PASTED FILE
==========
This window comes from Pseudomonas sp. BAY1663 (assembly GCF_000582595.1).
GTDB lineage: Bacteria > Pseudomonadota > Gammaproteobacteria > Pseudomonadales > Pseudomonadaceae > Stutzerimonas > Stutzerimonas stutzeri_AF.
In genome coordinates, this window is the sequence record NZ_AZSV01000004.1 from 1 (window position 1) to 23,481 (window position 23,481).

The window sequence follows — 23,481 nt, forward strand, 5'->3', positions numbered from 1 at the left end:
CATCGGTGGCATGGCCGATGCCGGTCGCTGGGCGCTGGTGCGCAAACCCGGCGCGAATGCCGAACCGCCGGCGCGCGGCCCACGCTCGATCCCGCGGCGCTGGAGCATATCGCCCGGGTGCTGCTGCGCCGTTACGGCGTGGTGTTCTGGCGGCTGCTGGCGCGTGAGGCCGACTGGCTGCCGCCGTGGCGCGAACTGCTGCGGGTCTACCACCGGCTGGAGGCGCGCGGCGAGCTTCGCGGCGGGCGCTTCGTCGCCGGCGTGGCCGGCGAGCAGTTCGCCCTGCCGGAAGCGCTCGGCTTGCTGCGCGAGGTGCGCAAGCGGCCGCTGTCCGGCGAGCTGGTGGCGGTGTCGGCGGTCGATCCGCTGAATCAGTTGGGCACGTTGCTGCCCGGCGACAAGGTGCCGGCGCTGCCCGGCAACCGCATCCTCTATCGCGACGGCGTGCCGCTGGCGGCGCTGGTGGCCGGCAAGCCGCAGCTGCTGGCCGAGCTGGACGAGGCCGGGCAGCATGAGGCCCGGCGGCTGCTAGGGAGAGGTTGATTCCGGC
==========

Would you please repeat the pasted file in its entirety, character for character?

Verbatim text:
This window comes from Pseudomonas sp. BAY1663 (assembly GCF_000582595.1).
GTDB lineage: Bacteria > Pseudomonadota > Gammaproteobacteria > Pseudomonadales > Pseudomonadaceae > Stutzerimonas > Stutzerimonas stutzeri_AF.
In genome coordinates, this window is the sequence record NZ_AZSV01000004.1 from 1 (window position 1) to 23,481 (window position 23,481).

The window sequence follows — 23,481 nt, forward strand, 5'->3', positions numbered from 1 at the left end:
CATCGGTGGCATGGCCGATGCCGGTCGCTGGGCGCTGGTGCGCAAACCCGGCGCGAATGCCGAACCGCCGGCGCGCGGCCCACGCTCGATCCCGCGGCGCTGGAGCATATCGCCCGGGTGCTGCTGCGCCGTTACGGCGTGGTGTTCTGGCGGCTGCTGGCGCGTGAGGCCGACTGGCTGCCGCCGTGGCGCGAACTGCTGCGGGTCTACCACCGGCTGGAGGCGCGCGGCGAGCTTCGCGGCGGGCGCTTCGTCGCCGGCGTGGCCGGCGAGCAGTTCGCCCTGCCGGAAGCGCTCGGCTTGCTGCGCGAGGTGCGCAAGCGGCCGCTGTCCGGCGAGCTGGTGGCGGTGTCGGCGGTCGATCCGCTGAATCAGTTGGGCACGTTGCTGCCCGGCGACAAGGTGCCGGCGCTGCCCGGCAACCGCATCCTCTATCGCGACGGCGTGCCGCTGGCGGCGCTGGTGGCCGGCAAGCCGCAGCTGCTGGCCGAGCTGGACGAGGCCGGGCAGCATGAGGCCCGGCGGCTGCTAGGGAGAGGTTGATTCCGGC